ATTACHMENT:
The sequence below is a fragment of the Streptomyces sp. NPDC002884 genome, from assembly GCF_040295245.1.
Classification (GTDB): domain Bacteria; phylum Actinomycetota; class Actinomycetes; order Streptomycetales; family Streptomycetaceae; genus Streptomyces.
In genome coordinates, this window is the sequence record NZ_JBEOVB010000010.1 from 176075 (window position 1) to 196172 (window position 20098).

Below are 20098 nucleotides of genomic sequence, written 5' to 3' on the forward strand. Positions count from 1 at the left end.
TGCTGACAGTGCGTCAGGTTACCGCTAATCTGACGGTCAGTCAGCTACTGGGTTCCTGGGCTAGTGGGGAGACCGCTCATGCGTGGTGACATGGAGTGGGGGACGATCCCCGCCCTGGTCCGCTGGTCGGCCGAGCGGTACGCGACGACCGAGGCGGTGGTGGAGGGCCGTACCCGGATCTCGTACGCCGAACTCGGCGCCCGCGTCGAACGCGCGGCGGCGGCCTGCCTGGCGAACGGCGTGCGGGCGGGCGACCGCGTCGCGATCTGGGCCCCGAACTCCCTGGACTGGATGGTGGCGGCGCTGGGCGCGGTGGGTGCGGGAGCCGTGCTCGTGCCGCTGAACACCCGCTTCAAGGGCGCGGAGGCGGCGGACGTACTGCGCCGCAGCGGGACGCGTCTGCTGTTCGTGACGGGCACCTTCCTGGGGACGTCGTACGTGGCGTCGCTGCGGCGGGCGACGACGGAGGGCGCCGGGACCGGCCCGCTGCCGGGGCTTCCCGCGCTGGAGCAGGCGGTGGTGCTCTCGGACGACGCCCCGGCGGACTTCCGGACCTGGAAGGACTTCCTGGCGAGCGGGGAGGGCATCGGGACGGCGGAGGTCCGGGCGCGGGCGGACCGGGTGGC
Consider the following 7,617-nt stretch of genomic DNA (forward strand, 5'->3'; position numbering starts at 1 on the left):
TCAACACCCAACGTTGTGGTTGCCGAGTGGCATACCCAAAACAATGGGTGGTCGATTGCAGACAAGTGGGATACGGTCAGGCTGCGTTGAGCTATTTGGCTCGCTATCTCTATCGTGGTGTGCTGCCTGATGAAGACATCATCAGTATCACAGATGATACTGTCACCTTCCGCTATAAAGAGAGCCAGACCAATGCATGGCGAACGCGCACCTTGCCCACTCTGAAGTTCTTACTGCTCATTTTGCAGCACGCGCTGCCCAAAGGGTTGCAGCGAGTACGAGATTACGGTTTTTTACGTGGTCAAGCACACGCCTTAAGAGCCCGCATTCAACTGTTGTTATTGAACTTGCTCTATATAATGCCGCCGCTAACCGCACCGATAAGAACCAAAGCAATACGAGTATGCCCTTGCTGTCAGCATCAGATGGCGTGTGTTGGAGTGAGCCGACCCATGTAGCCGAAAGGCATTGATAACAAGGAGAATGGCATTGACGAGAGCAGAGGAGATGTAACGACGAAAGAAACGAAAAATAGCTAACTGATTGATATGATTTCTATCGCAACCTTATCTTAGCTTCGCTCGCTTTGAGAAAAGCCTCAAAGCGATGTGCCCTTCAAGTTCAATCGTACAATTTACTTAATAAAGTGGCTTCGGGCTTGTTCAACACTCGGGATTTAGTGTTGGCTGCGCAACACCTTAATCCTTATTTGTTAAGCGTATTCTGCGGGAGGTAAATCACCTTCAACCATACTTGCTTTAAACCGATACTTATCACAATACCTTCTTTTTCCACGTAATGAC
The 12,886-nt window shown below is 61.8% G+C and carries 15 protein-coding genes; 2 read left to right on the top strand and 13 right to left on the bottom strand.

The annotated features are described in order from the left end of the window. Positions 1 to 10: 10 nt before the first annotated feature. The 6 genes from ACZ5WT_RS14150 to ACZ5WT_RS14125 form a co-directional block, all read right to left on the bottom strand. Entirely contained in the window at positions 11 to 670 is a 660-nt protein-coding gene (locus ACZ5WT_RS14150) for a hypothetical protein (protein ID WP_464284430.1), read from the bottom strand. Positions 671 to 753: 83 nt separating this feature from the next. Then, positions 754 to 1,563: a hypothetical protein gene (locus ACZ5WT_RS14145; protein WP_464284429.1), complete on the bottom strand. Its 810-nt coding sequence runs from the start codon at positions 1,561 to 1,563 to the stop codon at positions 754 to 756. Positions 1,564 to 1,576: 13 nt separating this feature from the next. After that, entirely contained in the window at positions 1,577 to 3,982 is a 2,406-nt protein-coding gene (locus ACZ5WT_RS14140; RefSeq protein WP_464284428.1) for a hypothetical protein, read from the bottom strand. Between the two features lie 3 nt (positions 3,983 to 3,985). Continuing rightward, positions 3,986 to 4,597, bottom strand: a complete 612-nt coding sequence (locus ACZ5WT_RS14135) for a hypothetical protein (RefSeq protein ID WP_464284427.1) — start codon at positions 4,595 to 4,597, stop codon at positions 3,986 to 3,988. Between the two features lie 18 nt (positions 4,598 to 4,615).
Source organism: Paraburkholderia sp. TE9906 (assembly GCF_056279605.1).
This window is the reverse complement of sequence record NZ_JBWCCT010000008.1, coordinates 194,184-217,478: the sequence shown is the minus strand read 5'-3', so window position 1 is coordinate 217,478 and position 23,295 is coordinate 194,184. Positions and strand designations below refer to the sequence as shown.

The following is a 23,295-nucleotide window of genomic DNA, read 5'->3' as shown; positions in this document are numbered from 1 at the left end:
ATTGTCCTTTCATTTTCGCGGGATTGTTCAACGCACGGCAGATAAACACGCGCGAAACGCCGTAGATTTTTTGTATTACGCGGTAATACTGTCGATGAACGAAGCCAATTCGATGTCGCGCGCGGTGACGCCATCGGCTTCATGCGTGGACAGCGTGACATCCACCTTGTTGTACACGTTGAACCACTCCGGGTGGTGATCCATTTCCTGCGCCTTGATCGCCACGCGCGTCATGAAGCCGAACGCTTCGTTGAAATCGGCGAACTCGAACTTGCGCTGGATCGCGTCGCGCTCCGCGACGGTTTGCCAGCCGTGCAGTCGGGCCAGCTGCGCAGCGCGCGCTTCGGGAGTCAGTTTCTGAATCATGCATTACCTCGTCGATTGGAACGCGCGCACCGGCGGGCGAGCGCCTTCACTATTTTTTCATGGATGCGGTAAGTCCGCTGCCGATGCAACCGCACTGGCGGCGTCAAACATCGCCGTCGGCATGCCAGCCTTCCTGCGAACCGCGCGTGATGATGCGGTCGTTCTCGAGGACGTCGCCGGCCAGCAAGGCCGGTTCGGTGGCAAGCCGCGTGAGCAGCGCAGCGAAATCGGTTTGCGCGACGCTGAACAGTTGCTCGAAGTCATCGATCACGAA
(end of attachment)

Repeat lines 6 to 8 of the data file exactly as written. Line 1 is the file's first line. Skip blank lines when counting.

Consider the following 7,617-nt stretch of genomic DNA (forward strand, 5'->3'; position numbering starts at 1 on the left):
TCAACACCCAACGTTGTGGTTGCCGAGTGGCATACCCAAAACAATGGGTGGTCGATTGCAGACAAGTGGGATACGGTCAGGCTGCGTTGAGCTATTTGGCTCGCTATCTCTATCGTGGTGTGCTGCCTGATGAAGACATCATCAGTATCACAGATGATACTGTCACCTTCCGCTATAAAGAGAGCCAGACCAATGCATGGCGAACGCGCACCTTGCCCACTCTGAAGTTCTTACTGCTCATTTTGCAGCACGCGCTGCCCAAAGGGTTGCAGCGAGTACGAGATTACGGTTTTTTACGTGGTCAAGCACACGCCTTAAGAGCCCGCATTCAACTGTTGTTATTGAACTTGCTCTATATAATGCCGCCGCTAACCGCACCGATAAGAACCAAAGCAATACGAGTATGCCCTTGCTGTCAGCATCAGATGGCGTGTGTTGGAGTGAGCCGACCCATGTAGCCGAAAGGCATTGATAACAAGGAGAATGGCATTGACGAGAGCAGAGGAGATGTAACGACGAAAGAAACGAAAAATAGCTAACTGATTGATATGATTTCTATCGCAACCTTATCTTAGCTTCGCTCGCTTTGAGAAAAGCCTCAAAGCGATGTGCCCTTCAAGTTCAATCGTACAATTTACTTAATAAAGTGGCTTCGGGCTTGTTCAACACTCGGGATTTAGTGTTGGCTGCGCAACACCTTAATCCTTATTTGTTAAGCGTATTCTGCGGGAGGTAAATCACCTTCAACCATACTTGCTTTAAACCGATACTTATCACAATACCTTCTTTTTCCACGTAATGAC
The 12,886-nt window shown below is 61.8% G+C and carries 15 protein-coding genes; 2 read left to right on the top strand and 13 right to left on the bottom strand.